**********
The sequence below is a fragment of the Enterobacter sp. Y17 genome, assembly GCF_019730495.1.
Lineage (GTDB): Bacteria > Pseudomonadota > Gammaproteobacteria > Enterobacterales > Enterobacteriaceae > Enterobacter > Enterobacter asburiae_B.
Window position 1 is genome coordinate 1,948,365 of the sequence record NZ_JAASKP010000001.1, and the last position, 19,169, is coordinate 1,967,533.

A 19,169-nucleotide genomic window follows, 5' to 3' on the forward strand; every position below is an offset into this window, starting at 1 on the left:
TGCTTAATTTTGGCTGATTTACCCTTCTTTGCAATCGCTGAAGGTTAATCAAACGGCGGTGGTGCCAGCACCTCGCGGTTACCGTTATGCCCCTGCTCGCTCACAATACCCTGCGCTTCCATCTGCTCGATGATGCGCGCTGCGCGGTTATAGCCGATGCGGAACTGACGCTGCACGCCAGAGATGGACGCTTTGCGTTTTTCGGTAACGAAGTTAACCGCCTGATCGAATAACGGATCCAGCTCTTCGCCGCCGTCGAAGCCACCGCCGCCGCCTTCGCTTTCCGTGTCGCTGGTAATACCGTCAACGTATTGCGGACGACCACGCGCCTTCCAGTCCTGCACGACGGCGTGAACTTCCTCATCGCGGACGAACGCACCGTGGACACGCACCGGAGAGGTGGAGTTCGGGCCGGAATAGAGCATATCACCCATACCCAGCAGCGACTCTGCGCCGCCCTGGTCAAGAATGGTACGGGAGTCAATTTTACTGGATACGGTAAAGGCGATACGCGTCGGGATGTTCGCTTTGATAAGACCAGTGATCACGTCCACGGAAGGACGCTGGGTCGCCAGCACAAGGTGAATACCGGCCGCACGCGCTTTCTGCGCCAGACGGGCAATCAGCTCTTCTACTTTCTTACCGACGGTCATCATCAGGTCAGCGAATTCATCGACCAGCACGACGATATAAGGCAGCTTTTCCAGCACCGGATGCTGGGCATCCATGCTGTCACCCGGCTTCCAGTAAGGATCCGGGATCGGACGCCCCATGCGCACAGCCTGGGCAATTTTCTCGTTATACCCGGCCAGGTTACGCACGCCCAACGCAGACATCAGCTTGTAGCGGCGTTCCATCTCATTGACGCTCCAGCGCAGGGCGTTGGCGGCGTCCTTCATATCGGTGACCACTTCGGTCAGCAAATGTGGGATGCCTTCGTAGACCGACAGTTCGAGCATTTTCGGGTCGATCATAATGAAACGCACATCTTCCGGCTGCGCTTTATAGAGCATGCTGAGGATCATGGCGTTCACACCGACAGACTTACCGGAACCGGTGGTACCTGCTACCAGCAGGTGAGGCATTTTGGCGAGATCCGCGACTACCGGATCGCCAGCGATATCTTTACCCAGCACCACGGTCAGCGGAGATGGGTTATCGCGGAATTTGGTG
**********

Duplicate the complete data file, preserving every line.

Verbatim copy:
The sequence below is a fragment of the Enterobacter sp. Y17 genome, assembly GCF_019730495.1.
Lineage (GTDB): Bacteria > Pseudomonadota > Gammaproteobacteria > Enterobacterales > Enterobacteriaceae > Enterobacter > Enterobacter asburiae_B.
Window position 1 is genome coordinate 1,948,365 of the sequence record NZ_JAASKP010000001.1, and the last position, 19,169, is coordinate 1,967,533.

A 19,169-nucleotide genomic window follows, 5' to 3' on the forward strand; every position below is an offset into this window, starting at 1 on the left:
TGCTTAATTTTGGCTGATTTACCCTTCTTTGCAATCGCTGAAGGTTAATCAAACGGCGGTGGTGCCAGCACCTCGCGGTTACCGTTATGCCCCTGCTCGCTCACAATACCCTGCGCTTCCATCTGCTCGATGATGCGCGCTGCGCGGTTATAGCCGATGCGGAACTGACGCTGCACGCCAGAGATGGACGCTTTGCGTTTTTCGGTAACGAAGTTAACCGCCTGATCGAATAACGGATCCAGCTCTTCGCCGCCGTCGAAGCCACCGCCGCCGCCTTCGCTTTCCGTGTCGCTGGTAATACCGTCAACGTATTGCGGACGACCACGCGCCTTCCAGTCCTGCACGACGGCGTGAACTTCCTCATCGCGGACGAACGCACCGTGGACACGCACCGGAGAGGTGGAGTTCGGGCCGGAATAGAGCATATCACCCATACCCAGCAGCGACTCTGCGCCGCCCTGGTCAAGAATGGTACGGGAGTCAATTTTACTGGATACGGTAAAGGCGATACGCGTCGGGATGTTCGCTTTGATAAGACCAGTGATCACGTCCACGGAAGGACGCTGGGTCGCCAGCACAAGGTGAATACCGGCCGCACGCGCTTTCTGCGCCAGACGGGCAATCAGCTCTTCTACTTTCTTACCGACGGTCATCATCAGGTCAGCGAATTCATCGACCAGCACGACGATATAAGGCAGCTTTTCCAGCACCGGATGCTGGGCATCCATGCTGTCACCCGGCTTCCAGTAAGGATCCGGGATCGGACGCCCCATGCGCACAGCCTGGGCAATTTTCTCGTTATACCCGGCCAGGTTACGCACGCCCAACGCAGACATCAGCTTGTAGCGGCGTTCCATCTCATTGACGCTCCAGCGCAGGGCGTTGGCGGCGTCCTTCATATCGGTGACCACTTCGGTCAGCAAATGTGGGATGCCTTCGTAGACCGACAGTTCGAGCATTTTCGGGTCGATCATAATGAAACGCACATCTTCCGGCTGCGCTTTATAGAGCATGCTGAGGATCATGGCGTTCACACCGACAGACTTACCGGAACCGGTGGTACCTGCTACCAGCAGGTGAGGCATTTTGGCGAGATCCGCGACTACCGGATCGCCAGCGATATCTTTACCCAGCACCACGGTCAGCGGAGATGGGTTATCGCGGAATTTGGTG